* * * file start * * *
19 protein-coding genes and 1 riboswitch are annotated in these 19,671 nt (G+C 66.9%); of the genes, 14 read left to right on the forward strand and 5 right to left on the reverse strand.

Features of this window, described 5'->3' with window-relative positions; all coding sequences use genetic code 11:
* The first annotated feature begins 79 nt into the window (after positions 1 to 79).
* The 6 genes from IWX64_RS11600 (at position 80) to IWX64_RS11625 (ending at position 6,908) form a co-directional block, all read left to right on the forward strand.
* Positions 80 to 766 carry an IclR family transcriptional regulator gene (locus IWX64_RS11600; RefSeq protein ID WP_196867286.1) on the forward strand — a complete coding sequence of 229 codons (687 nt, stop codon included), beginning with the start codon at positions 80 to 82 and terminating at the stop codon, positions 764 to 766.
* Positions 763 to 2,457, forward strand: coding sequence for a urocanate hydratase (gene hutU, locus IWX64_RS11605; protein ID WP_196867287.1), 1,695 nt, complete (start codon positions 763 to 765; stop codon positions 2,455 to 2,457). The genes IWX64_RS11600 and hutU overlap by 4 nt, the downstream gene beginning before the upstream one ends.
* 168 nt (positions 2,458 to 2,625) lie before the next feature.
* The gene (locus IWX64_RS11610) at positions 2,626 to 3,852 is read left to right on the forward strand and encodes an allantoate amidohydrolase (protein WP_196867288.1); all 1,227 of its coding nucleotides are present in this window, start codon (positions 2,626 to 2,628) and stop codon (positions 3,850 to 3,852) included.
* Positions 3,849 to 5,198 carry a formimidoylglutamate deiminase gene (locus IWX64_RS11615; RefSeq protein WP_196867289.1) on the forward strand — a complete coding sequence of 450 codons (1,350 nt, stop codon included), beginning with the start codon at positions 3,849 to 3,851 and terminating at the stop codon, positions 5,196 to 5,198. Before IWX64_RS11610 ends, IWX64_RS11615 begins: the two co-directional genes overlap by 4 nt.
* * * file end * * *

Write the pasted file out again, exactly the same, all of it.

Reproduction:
19 protein-coding genes and 1 riboswitch are annotated in these 19,671 nt (G+C 66.9%); of the genes, 14 read left to right on the forward strand and 5 right to left on the reverse strand.

Features of this window, described 5'->3' with window-relative positions; all coding sequences use genetic code 11:
* The first annotated feature begins 79 nt into the window (after positions 1 to 79).
* The 6 genes from IWX64_RS11600 (at position 80) to IWX64_RS11625 (ending at position 6,908) form a co-directional block, all read left to right on the forward strand.
* Positions 80 to 766 carry an IclR family transcriptional regulator gene (locus IWX64_RS11600; RefSeq protein ID WP_196867286.1) on the forward strand — a complete coding sequence of 229 codons (687 nt, stop codon included), beginning with the start codon at positions 80 to 82 and terminating at the stop codon, positions 764 to 766.
* Positions 763 to 2,457, forward strand: coding sequence for a urocanate hydratase (gene hutU, locus IWX64_RS11605; protein ID WP_196867287.1), 1,695 nt, complete (start codon positions 763 to 765; stop codon positions 2,455 to 2,457). The genes IWX64_RS11600 and hutU overlap by 4 nt, the downstream gene beginning before the upstream one ends.
* 168 nt (positions 2,458 to 2,625) lie before the next feature.
* The gene (locus IWX64_RS11610) at positions 2,626 to 3,852 is read left to right on the forward strand and encodes an allantoate amidohydrolase (protein WP_196867288.1); all 1,227 of its coding nucleotides are present in this window, start codon (positions 2,626 to 2,628) and stop codon (positions 3,850 to 3,852) included.
* Positions 3,849 to 5,198 carry a formimidoylglutamate deiminase gene (locus IWX64_RS11615; RefSeq protein WP_196867289.1) on the forward strand — a complete coding sequence of 450 codons (1,350 nt, stop codon included), beginning with the start codon at positions 3,849 to 3,851 and terminating at the stop codon, positions 5,196 to 5,198. Before IWX64_RS11610 ends, IWX64_RS11615 begins: the two co-directional genes overlap by 4 nt.